Valérian de Thézan de Gaussan · Data Engineering for process-heavy organizations

Using SMALLINT for id column is a bad idea

unless you enjoy your app stopping working at some point.


Don’t be a cheap-ass.

Saving 2 bytes on an id field by using a SMALLINT instead of an INT is like skipping the foundation when building a house to save on concrete costs.

On a 10,000 user base, you saved 20kB. Congrats. (That’s $0.0000025 in the most expensive storage type at AWS).

On a 100,000 user base, you saved… Nothing because the SMALLINT can’t store values up 65,535 so congrats again, so the whole system collapsed.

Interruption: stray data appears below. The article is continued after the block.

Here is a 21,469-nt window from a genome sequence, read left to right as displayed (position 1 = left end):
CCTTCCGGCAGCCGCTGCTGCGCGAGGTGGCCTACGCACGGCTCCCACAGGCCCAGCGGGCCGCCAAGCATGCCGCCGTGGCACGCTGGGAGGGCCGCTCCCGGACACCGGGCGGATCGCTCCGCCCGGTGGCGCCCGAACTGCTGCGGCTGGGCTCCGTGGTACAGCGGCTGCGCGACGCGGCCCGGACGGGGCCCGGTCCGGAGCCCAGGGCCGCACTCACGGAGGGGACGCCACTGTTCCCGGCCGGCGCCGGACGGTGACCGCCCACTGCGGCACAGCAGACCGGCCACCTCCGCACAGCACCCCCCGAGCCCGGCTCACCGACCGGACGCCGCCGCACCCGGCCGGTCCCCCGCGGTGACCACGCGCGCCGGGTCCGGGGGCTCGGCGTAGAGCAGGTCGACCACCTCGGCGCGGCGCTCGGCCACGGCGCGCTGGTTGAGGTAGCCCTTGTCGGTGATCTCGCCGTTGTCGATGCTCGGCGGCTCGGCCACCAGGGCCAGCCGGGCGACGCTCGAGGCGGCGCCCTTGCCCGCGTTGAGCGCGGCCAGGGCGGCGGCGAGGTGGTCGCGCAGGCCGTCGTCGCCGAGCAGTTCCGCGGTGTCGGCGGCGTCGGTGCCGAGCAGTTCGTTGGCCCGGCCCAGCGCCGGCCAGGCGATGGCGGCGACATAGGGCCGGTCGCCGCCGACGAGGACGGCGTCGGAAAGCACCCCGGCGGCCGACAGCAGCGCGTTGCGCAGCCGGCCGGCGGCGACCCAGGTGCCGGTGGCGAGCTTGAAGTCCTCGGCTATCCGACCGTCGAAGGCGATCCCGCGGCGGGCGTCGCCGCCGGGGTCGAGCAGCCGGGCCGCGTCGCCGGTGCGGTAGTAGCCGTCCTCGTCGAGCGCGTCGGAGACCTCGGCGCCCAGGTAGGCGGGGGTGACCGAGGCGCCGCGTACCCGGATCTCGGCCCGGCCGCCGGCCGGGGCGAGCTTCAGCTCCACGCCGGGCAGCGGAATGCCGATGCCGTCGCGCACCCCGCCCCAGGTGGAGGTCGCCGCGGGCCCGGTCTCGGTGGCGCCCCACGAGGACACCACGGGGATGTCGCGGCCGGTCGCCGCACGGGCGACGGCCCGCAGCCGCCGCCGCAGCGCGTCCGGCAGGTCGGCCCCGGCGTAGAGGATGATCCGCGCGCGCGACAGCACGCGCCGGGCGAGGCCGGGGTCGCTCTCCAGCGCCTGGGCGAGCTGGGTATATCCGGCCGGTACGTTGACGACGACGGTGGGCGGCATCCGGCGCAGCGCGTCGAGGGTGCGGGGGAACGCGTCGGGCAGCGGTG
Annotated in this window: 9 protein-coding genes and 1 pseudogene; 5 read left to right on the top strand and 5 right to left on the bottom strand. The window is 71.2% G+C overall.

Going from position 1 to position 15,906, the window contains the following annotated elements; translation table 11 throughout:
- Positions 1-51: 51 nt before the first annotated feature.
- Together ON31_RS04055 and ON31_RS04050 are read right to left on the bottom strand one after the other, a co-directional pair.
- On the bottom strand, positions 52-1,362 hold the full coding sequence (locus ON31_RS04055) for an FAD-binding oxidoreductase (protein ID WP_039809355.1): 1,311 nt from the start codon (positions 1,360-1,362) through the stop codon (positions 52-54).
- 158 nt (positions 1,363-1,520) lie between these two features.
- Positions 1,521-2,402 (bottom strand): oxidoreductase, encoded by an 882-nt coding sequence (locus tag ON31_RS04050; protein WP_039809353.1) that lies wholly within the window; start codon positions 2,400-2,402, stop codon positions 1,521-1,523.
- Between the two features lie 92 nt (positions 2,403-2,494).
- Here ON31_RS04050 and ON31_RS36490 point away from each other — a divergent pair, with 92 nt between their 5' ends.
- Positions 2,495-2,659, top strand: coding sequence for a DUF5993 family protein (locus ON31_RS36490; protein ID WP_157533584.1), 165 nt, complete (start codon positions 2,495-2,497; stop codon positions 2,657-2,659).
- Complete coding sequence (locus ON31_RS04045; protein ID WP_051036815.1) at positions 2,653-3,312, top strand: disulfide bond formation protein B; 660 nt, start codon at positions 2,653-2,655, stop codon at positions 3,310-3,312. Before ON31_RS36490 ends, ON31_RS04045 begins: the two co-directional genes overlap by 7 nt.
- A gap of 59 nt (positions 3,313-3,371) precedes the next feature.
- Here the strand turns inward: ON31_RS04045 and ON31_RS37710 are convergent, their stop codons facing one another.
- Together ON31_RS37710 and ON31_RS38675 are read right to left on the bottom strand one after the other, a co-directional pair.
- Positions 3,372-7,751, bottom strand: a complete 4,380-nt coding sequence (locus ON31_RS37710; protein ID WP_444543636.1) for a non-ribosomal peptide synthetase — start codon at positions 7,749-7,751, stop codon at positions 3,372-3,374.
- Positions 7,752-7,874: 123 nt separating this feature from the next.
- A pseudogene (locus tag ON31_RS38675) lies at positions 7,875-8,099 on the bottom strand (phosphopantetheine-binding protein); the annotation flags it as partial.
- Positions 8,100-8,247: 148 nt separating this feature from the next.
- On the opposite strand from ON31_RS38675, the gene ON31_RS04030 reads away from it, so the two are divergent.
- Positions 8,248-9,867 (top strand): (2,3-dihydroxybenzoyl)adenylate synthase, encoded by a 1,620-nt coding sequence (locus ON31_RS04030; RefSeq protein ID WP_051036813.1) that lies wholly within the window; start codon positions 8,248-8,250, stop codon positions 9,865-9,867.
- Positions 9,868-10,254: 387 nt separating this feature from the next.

While, with an INT, you can store up to 4 billions values. and if you need more, the BIGINT is here for you with up to 2^64 - 1 values.

Hopefully, this specific problem is very simple to solve, see the image below. However, sometimes, early optimisations like this one can impact the whole architecture and are difficult to solve.

The lesson here is to always take into account the magnitude of the impact of your decisions. Why impose constraints on a system when it offers little to no benefits?

Don’t be a cheap-ass.

mysql-smallint.png